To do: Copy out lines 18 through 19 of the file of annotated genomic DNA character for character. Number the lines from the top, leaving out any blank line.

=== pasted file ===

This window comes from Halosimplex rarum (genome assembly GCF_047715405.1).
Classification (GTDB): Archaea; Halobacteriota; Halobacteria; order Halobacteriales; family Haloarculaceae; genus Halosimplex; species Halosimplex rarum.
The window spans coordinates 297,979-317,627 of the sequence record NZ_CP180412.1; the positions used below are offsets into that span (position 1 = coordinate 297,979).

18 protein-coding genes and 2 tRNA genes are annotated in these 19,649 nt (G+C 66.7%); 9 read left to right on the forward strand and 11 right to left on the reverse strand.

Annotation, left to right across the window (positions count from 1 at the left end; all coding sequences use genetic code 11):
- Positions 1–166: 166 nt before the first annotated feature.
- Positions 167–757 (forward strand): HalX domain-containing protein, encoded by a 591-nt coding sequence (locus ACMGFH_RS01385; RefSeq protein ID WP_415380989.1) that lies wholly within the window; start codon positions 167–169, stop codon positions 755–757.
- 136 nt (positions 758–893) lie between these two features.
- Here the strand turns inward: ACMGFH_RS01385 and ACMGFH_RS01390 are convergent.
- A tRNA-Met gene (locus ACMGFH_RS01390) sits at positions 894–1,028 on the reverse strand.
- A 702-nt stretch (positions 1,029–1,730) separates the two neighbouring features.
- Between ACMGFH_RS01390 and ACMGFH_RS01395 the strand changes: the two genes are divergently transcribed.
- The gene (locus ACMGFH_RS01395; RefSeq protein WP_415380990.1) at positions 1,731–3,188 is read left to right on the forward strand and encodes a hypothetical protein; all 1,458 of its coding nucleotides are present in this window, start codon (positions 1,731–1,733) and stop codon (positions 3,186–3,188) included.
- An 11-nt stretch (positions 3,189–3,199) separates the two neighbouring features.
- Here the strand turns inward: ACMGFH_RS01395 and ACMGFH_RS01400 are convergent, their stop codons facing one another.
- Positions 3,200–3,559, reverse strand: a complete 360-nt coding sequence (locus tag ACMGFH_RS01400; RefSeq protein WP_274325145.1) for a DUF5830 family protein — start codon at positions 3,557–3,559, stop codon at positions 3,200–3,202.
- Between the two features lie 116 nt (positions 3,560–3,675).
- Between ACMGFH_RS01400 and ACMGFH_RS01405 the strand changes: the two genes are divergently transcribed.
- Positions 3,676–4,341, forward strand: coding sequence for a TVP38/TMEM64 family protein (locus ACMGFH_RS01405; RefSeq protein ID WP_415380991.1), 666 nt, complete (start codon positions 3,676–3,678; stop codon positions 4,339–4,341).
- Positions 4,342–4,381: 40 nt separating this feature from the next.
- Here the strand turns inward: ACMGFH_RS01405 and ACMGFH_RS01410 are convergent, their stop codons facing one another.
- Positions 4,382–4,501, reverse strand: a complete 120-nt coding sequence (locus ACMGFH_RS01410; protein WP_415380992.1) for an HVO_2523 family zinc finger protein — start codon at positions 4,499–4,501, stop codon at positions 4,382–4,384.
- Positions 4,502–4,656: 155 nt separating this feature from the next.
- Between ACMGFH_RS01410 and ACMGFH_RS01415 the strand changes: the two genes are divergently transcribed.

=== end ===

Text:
- Between ACMGFH_RS01400 and ACMGFH_RS01405 the strand changes: the two genes are divergently transcribed.
- Positions 3,676–4,341, forward strand: coding sequence for a TVP38/TMEM64 family protein (locus ACMGFH_RS01405; RefSeq protein ID WP_415380991.1), 666 nt, complete (start codon positions 3,676–3,678; stop codon positions 4,339–4,341).